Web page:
I tried to think about a book that children would like, about adventures and feelings, with nice, colourful illustrations, but which was also unique and strictly linked to our land and traditions. Above all that would teach something: respect, collective living, caring about others. Children have to obey but adults should listen to them more often. Finally that although death is part of life, we continue to live through our family by passing on and sharing advice and popular traditions that live in this new generation that creates our children’s culture.
Which was the hardest part of the book to deliver? What changed from the first Italian version to the English version?
Controlling and re-reading the text, and discussing the layout of the text with the drawings were for sure the hardest parts.
For the translation, we tried to remain as faithful as possible to the first Italian version, the book’s layout is exactly the same.
Do you perceive this as a cultural or tourism project or a bit of both?
We think it’s really both!
Laura: Our first aim was to allow the newest generation of Abruzzesi (as in my children) to know all about their own old traditions and stories in a simple way, but making that a starting point to be curious about them, and to learn how to “see” history in anything around us!
Anna: We hope this finally allows families of tourists with children to visit Abruzzo and its “open air” museums in a relaxing way, creating interest in the very same children by reading the tales in the evening before, and the day after going to visit these magical places of the tales, interacting physically with the legends.
English teachers in the region are very excited about the book, will you be doing events to help promote the English version to local kids, if so where?
We would love to promote the English version of the book to be used at schools. We don’t have a specific plan yet, but we will do promotion of the book with presentations and participate in events dedicated to the book in the schools, as we have already been doing for the Italian version.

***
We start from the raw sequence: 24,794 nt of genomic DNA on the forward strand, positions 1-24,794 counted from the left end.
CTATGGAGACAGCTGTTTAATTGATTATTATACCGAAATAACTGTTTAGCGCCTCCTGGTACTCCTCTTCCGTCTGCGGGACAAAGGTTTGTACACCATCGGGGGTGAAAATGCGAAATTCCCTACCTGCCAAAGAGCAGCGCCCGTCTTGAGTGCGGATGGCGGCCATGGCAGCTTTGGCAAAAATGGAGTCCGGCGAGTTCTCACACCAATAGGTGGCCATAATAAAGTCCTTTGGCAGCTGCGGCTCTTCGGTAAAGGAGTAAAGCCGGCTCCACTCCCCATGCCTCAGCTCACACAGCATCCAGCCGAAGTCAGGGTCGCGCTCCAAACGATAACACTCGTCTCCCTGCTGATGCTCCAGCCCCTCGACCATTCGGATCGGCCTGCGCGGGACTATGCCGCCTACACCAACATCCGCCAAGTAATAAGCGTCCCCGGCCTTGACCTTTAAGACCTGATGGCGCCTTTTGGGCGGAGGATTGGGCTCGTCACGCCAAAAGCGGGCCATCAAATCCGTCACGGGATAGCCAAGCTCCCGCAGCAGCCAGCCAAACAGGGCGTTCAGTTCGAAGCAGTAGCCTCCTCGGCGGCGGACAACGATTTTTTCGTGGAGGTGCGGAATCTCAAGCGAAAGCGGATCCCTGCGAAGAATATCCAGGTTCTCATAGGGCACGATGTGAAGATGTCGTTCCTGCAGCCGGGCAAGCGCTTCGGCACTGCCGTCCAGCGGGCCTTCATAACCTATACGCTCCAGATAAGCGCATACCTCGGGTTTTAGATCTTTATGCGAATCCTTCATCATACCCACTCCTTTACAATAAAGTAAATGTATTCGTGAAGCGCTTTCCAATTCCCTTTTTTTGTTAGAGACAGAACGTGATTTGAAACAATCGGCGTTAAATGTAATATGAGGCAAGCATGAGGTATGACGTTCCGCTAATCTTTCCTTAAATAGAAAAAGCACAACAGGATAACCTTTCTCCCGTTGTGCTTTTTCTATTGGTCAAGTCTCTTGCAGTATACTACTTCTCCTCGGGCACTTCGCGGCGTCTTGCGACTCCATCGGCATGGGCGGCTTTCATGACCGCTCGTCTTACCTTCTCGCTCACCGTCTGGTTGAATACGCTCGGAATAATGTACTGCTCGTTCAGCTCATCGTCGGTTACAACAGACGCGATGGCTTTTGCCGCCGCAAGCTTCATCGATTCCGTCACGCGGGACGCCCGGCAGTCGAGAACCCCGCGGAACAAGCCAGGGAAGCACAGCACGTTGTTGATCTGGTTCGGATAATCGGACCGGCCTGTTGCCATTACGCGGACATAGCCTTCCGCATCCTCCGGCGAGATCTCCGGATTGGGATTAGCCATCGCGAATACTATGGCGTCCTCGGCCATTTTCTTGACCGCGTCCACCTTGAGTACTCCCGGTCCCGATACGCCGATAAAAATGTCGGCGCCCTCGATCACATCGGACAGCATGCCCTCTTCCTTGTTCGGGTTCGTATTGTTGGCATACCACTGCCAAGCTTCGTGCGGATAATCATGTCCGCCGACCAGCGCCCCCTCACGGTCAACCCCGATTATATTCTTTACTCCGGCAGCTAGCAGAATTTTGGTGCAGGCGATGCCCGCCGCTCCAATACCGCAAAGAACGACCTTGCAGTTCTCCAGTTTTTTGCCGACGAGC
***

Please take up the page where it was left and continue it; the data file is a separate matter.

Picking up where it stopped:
Abruzzo has had one of the highest rates of migration within Italy consistently over the last 150 years, why do you think it has taken so long for a book like yours to come about in Abruzzo?
That’s a very interesting question. We don’t know, but thinking about this, we would say that a book like this could be written by someone from Abruzzo with an interest in the provinces, traditions, and a love and respect for children. Tradition and children’s literature have both grown in interest over the past few years with Abruzzesi awareness of how rich their culture is and a land full of nature and beautiful places.
How can those families with Abruzzese ancestry but without Italian get to know more about Abruzzo’s cultural history beyond the book?
We think that most of the websites and books about Abruzzesi traditions are in Italian, but there is more now more and translated information on tourist websites, and especially on social media, with only a few specific touristic guides in English.
When is the next edition of Fables and Legends of Abruzzo planned for? Are you going to do an audible version?
The second volume of Fables and Legends of Abruzzo is something several people are asking for! We frequently meet people who know a lot of other legends and traditions, with which we could do another book, even another two! And this would be very nice, just like an audible version that could be used for teaching purposes in the future.
What are the Traditional Folk Tales of Abruzzo?